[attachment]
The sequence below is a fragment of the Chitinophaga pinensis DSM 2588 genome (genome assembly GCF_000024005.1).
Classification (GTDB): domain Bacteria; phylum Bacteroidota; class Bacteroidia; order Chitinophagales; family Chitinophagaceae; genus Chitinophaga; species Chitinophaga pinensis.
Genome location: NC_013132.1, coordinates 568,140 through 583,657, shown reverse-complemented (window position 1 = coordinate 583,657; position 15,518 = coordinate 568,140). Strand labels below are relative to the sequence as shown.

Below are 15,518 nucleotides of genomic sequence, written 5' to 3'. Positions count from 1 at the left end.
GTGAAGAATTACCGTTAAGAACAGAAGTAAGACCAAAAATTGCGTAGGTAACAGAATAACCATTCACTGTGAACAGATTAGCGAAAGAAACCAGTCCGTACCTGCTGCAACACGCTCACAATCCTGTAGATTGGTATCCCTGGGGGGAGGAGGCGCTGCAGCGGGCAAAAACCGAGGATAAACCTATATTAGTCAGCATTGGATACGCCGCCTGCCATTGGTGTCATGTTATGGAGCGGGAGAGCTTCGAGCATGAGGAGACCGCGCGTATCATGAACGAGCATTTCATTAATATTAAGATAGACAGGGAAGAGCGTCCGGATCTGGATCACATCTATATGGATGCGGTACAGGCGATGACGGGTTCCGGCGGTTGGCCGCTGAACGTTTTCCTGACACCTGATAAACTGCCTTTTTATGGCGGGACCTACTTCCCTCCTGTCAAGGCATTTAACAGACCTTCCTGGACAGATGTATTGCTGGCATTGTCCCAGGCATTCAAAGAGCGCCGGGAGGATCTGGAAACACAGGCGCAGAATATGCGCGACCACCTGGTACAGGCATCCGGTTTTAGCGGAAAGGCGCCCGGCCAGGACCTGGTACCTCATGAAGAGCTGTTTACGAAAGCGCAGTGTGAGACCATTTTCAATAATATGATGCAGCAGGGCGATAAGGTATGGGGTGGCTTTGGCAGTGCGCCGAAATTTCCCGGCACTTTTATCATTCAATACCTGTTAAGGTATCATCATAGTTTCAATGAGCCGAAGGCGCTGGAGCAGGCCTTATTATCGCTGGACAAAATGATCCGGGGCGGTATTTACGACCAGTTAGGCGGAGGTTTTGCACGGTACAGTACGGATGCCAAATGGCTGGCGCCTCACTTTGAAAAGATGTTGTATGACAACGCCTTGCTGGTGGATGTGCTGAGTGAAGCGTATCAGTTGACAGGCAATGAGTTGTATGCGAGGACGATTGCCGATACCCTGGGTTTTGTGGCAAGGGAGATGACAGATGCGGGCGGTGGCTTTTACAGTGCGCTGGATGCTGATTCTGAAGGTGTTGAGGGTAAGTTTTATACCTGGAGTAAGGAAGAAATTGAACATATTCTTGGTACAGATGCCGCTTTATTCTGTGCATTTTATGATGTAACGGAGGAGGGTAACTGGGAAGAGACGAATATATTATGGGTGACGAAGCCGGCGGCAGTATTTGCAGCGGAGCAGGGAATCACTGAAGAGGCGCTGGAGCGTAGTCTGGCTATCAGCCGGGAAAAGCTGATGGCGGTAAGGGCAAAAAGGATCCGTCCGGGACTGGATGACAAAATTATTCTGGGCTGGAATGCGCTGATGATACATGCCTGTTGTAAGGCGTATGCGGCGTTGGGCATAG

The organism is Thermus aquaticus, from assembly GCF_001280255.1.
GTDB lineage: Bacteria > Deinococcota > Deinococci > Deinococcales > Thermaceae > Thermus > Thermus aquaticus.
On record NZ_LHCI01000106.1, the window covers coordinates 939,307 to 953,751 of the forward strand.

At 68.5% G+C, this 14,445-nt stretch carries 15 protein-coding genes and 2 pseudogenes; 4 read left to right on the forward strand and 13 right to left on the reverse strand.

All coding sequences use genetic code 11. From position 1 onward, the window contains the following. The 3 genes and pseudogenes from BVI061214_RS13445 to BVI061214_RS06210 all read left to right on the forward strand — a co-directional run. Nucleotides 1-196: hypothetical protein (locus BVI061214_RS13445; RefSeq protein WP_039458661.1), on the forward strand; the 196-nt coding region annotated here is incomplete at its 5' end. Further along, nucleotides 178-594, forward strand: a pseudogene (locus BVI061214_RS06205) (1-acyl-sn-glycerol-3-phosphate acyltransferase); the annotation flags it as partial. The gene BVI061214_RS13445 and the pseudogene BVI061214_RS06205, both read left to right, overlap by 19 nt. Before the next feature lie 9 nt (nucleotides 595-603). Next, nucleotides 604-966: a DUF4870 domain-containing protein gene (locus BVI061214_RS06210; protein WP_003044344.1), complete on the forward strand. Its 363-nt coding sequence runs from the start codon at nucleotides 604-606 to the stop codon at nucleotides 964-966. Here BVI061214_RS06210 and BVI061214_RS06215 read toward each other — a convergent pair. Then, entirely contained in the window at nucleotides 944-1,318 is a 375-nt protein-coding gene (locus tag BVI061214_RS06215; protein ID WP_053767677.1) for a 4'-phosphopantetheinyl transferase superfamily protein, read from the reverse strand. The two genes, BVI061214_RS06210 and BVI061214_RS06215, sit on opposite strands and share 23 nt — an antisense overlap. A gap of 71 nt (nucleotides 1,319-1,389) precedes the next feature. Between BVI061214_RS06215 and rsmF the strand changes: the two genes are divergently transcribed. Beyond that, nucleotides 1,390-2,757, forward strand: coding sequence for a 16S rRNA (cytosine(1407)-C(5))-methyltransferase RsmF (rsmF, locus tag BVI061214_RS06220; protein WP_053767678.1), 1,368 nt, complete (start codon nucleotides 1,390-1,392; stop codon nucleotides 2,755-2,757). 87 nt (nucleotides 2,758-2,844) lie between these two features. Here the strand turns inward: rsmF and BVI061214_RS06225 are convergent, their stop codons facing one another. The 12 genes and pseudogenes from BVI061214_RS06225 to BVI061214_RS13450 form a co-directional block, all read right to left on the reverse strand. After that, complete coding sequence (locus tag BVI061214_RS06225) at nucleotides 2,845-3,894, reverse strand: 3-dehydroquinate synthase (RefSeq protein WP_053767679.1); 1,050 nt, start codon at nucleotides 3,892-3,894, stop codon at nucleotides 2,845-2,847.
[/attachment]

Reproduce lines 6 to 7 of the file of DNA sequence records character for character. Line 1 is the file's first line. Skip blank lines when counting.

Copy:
The organism is Thermus aquaticus, from assembly GCF_001280255.1.
GTDB lineage: Bacteria > Deinococcota > Deinococci > Deinococcales > Thermaceae > Thermus > Thermus aquaticus.